Brian Rudman is a NZ Herald feature writer and columnist.

Brian Rudman: Impossible to get public transport needs past capital's road-builders

Len Brown. Photo / Greg Bowker
Len Brown. Photo / Greg Bowker

Mayor Len Brown's catchphrase "transformational change" is easy to say, but when it comes to transport he's just a lone slogan drowned out by the road-builders and their noisy bulldozers.

Two reports to Wednesday's Auckland Council transport committee meeting highlight how hard it is to knock the road-builders off the perch from which they've ruled policy in this city - and country - for the past 50 years.

The reports also underline that for all the unified planning the new Super City was supposed to bring, the big decisions are still made in Wellington, where "transformational" is certainly not on the Government's agenda.

Last October, Te Atatu MP Phil Twyford appeared before the committee to propose a busway as part of the upgrade work on State Highway 16, the Northwestern Motor-way.

With the council's proposed Auckland Plan envisaging a significant influx of people living and working along this thoroughfare by 2040, particularly on the Te Atatu Peninsula, public transport provision sounds like a no-brainer.

Except to the Wellington road-builders.

The report to councillors reveals that sure, there are plenty of token gestures in place. That the planned upgrades over the next decade will "extend, widen and improve the network of bus shoulder lanes along the motorway, and on various ramps entering and exiting the motorway".

But whoops, there is no provision for rapid bus travel through interchanges such as Lincoln Rd and Te Atatu which are, says the report, "often the most congested parts of the motorway network".

At these bottlenecks, the buses will have to push back into the general traffic and join the general congestion.

Report author and recently appointed principal transport planner Josh Arbury concedes that redesigning the proposed upgrades to accommodate a busway at this stage "would be very challenging".

Indeed it would.

In campaign mode, the mayor might have even called it transformational. The question for the politicians is, are they up for the challenge?

The other report is on the future of rail from Auckland to Northland, the long-neglected and much cheaper iron highway rival to the $1.5 billion "holiday highway" through Puhoi that this Government is busting a gut to build.

With the debate raging over the future expansion plans for the commercial Auckland port, the deepwater port at Marsden Point is regarded by many as a natural partner to share the growing freight load predicted for the congested Auckland site.

But to be a feasible option, it needs funding for a 20km rail line from the port to the main trunk line. All the consents are in place and the land needed is close to being secured. All that's missing is $120 million to construct the line.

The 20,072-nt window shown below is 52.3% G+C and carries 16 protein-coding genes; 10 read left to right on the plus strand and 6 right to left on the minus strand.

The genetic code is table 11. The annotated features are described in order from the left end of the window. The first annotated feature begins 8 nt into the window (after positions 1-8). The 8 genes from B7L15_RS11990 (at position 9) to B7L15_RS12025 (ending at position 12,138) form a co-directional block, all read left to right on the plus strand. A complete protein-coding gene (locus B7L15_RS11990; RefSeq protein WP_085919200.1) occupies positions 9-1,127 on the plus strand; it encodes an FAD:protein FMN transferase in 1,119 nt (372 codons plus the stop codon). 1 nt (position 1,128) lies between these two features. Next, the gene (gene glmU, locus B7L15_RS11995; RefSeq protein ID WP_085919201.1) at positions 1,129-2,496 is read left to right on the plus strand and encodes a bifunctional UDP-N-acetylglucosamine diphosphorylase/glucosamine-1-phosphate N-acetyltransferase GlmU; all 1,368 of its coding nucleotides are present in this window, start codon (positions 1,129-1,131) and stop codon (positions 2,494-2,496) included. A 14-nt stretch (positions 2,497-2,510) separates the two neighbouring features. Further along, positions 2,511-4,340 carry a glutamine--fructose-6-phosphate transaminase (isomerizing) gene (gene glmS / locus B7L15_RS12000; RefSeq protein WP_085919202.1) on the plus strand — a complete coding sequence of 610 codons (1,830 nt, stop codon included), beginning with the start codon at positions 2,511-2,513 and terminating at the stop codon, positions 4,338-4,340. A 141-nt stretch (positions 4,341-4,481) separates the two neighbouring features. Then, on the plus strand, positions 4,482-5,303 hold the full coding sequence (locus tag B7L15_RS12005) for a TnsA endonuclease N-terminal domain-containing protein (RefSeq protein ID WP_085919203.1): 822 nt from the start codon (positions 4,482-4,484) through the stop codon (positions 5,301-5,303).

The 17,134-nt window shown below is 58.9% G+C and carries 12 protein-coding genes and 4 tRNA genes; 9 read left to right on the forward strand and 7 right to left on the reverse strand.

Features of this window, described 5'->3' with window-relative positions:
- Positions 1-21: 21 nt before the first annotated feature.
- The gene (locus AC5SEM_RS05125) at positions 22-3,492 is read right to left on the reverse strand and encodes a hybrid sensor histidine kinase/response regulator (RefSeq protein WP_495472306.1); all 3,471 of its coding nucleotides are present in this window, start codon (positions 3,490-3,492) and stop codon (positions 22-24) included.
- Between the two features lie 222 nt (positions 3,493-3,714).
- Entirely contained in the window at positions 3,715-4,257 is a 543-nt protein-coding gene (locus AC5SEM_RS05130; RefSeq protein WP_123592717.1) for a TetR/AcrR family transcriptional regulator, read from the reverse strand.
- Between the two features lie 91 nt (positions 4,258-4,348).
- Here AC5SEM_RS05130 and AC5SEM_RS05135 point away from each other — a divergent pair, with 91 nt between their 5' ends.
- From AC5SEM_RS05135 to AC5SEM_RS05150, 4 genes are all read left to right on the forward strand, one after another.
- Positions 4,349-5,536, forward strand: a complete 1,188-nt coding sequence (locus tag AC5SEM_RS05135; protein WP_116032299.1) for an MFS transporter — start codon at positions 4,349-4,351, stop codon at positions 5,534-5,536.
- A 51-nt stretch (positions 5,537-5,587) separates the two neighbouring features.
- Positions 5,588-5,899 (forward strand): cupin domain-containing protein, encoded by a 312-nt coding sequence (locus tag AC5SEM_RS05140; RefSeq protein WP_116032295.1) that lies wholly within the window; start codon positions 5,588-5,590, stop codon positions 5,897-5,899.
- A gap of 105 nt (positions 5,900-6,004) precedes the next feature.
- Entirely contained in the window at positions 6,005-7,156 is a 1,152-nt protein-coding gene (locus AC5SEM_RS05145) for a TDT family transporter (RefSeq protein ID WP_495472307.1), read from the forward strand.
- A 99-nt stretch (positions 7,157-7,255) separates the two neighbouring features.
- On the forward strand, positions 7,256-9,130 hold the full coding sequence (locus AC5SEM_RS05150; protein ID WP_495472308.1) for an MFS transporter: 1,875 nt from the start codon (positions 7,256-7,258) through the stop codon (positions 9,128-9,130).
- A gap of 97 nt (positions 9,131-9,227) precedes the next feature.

Then there's the neglected state of the North Auckland Line from Auckland to Whangarei to rejuvenate.

KiwiRail earns $8 million to $9 million a year from it in its present dilapidated state, which covers the cost of train operations but not the $3 million to $5 million cost of infrastructure maintenance.

In fact, the line is so clapped out it takes five hours for a train to cover the 165km trip. In addition, six of the 13 tunnels provide insufficient clearance for modern containers.

Including tunnel reconstruction, upgrading the line would cost around $100 million. However, KiwiRail and other partners have come up with the design for a low floor wagon that could avoid the need for tunnel reconstruction and reduce the cost significantly.

A fleet of 35 to 40 low floor wagons would cost between $3.5 million and $8 million. As a counterpoint, the report notes that the NZ Transport Agency is spending $51 million on upgrading State Highway 1 through Whangarei and looking at an expensive bypass west of the Brynderwyns, north of Auckland.

The draft Auckland Plan regards the North Auckland Line as an important strategic freight link. Compared with the costs being tossed about for ongoing expansion of the state highway north, it also seems a cheap option.

But, as with Auckland public transport, the politicians and bureaucrats in Wellington who really hold the purse strings are trapped in a non-transformational state of mind.

- NZ Herald

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Brian Rudman is a NZ Herald feature writer and columnist.

Brian Rudman's first news story was for Auckland University student paper Outspoke, exposing an SIS spy on campus during the heady days of the Vietnam War. It resulted in a Commission of Inquiry and an award for student journalist of the year. A stint editing the Labour Party's start-up Auckland newspaper NZ Statesman followed. Rudman decided journalism was the career for him, but the NZ Herald and Auckland Star thought otherwise when he came job-hunting. After a year on the "hippy trail" overland to London, he spent four years on Fleet St with various British provincial papers. He then joined the Auckland Star, winning the Dulux Journalist of the Year award for coverage of the 1976 Dawn Raids against Polynesian overstayers. He has also worked on the NZ Listener, Auckland Sun, and since 1996, for the NZ Herald as feature writer and columnist. He has a BA in History and Politics.

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